For years, retailers and commercial property developers have relied on trade area analysis to help them better understand where people live, work, and shop in relation to commercial businesses. This involves both knowing where customers are traveling from and calculating the average drive times for getting from point A to point B.
The Huff Model takes this a step further by using this information—combined with data about store size and distance from shoppers—to predict the likelihood of customers visiting a given store (over another in the same area). This is a way to assess a store’s relative “attractiveness.”
While this can help estimate general foot traffic to any given store on any given day, where the traditional Huff Model falls short is in its inability to break these predictions down to dayparts.
In other words, you can use the static Huff Model to see whether a grocery store, for example, gets more visits on weekends than on weekdays. It can’t tell you, however, at what times those different spikes in foot traffic may occur. This is a critical piece of missing information and, without it, we can’t actually paint a full picture of retail foot traffic that explains at what point, during the day or night, people visit different retail trade areas with greater or less frequency.
Convinced that the Huff Model could take our knowledge about foot traffic patterns a step further, researchers at the University of Wisconsin-Madison and the University of Virginia, in a paper entitled, “Calibrating the Dynamic Huff Model for Business Analysis Using Location Big Data,” explored how weaving ‘time-awareness’ into the traditional Huff Model could give retail trade analysis a whole new level of precision in its predictions.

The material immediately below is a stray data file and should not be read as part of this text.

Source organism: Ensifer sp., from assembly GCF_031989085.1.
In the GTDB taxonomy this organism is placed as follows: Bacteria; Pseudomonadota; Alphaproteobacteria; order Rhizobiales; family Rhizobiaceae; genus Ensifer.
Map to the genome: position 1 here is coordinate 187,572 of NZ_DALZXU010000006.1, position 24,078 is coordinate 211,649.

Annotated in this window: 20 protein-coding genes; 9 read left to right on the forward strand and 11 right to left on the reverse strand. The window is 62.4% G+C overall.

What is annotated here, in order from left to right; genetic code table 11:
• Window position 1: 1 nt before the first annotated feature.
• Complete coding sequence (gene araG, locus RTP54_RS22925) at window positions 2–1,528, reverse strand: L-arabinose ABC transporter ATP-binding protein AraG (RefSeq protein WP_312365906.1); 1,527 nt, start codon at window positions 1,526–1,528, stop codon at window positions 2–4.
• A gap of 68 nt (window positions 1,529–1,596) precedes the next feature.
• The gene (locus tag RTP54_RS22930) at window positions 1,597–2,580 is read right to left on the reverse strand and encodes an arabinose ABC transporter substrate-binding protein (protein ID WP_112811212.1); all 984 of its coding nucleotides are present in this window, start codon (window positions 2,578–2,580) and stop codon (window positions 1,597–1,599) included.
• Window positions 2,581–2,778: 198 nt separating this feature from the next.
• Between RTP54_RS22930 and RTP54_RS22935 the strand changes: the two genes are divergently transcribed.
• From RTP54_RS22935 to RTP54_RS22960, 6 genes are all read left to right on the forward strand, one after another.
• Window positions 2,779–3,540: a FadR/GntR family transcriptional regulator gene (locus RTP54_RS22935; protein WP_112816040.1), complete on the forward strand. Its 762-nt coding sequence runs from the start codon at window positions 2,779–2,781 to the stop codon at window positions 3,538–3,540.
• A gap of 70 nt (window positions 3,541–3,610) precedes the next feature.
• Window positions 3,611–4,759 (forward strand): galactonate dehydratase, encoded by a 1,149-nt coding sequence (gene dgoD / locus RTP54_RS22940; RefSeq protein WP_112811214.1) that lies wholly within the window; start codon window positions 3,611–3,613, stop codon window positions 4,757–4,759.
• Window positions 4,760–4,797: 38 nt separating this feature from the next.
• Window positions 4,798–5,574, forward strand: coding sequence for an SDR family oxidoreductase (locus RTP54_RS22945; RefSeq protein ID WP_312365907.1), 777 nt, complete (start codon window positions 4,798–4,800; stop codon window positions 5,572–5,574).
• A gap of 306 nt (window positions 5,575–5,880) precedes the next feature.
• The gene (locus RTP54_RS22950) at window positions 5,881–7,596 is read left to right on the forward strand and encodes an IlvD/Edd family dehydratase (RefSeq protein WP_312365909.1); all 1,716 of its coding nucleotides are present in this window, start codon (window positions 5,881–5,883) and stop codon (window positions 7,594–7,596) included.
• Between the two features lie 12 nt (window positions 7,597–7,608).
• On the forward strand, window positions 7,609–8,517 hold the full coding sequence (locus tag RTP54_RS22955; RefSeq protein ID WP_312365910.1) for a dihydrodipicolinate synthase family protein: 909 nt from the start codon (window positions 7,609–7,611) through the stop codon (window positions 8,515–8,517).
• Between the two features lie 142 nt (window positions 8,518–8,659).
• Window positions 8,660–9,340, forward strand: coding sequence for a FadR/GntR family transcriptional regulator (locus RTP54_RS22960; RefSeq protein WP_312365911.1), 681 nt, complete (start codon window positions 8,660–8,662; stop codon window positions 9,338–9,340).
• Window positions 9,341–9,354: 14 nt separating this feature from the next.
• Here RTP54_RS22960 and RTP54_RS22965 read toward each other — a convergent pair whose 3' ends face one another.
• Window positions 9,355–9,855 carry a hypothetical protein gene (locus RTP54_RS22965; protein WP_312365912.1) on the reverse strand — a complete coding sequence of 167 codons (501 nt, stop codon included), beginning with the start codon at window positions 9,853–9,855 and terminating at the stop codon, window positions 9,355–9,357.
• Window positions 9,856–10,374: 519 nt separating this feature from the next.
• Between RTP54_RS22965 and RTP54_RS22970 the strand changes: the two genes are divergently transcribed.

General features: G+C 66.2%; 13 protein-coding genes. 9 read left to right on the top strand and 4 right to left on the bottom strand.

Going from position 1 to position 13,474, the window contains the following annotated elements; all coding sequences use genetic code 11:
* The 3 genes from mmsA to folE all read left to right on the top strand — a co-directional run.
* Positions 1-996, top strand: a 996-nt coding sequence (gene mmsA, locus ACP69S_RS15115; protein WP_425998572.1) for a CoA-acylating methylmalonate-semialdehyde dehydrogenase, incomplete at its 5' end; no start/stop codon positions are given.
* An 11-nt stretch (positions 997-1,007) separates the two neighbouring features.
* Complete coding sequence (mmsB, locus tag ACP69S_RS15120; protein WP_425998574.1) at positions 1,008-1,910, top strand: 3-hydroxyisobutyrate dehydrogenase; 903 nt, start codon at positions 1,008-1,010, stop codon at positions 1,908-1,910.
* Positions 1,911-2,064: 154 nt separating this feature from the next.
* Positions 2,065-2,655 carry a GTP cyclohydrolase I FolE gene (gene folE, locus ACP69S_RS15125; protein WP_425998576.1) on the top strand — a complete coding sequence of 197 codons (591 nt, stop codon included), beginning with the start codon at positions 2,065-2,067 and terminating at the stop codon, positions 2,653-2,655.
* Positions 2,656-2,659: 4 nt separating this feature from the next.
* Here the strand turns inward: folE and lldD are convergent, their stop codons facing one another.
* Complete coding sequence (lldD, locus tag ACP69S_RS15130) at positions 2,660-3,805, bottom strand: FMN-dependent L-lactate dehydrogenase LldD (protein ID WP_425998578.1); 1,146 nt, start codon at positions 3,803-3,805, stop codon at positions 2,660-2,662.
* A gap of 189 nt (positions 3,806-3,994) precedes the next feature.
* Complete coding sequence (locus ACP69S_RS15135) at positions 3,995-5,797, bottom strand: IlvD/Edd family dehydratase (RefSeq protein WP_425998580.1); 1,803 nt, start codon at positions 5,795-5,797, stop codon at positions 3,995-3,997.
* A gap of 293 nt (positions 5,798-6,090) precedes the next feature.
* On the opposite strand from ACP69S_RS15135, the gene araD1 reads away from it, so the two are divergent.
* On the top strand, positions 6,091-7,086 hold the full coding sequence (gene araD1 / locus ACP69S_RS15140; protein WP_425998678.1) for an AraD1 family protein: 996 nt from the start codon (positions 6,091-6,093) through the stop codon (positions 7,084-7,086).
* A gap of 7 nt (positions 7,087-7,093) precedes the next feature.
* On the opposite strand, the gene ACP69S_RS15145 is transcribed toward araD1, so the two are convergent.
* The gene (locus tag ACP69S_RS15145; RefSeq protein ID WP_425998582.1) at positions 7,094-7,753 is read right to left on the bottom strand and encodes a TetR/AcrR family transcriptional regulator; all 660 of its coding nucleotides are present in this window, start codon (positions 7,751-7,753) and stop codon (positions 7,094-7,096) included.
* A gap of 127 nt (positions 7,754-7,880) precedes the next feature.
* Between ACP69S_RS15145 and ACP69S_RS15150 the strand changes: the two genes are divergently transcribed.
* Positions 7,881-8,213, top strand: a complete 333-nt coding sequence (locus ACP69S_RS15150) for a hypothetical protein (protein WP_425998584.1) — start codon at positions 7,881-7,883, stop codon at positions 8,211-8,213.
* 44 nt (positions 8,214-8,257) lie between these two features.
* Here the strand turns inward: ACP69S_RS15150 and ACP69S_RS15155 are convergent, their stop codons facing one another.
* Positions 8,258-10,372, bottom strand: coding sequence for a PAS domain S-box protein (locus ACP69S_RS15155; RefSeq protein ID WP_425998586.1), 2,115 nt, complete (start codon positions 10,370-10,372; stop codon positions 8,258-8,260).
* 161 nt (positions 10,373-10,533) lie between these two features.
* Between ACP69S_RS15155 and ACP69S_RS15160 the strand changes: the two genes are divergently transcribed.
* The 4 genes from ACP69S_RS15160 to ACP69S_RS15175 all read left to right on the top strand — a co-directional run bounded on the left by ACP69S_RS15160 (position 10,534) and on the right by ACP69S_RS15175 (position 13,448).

To do this, they created a time-aware dynamic Huff Model (“T-Huff” for short), powered by SafeGraph Patterns foot traffic data and U.S. Census Block Group data, to more accurately calculate and predict store visit patterns to supermarkets and department stores in the 10 largest U.S. cities.
The end result is a much more accurate and predictive Huff Model that uses ‘time’—more precisely, the exact hours in which people visit certain stores more frequently—to assess the anticipated market share for different kinds of businesses over time.
The benefit here is simple: the knowledge gained by making the Huff Model time-aware allows commercial developers to build better cities that address the unique needs of its local residents.
The T-Huff Model, therefore, helps us understand customer behavior with an entirely new level of specificity while also shedding light on how visits to different retail trade areas may vary significantly during different day-parts. And when this information is calibrated against the relative proximity between consumers and stores or other demographic and socioeconomic factors, like gender or median household income, we can begin to understand what truly impacts a customer’s choice to visit one store over another—at different times of the day.
This is incredibly useful for setting business hours, allocating transportation resources, and implementing the right infrastructures to improve the accessibility and success of any given retail trade area during its traffic peaks and valleys.
What’s clear in this paper is that SafeGraph data has the power to fuel retail analytics in ways that not only expand our knowledge of retail trade analysis but also can begin to explain consumer behavior (around shopping patterns) in a whole new light.
To learn more about how SafeGraph enabled this research, watch Professor Song Gao’s webinar on Calibrating the Huff Model.
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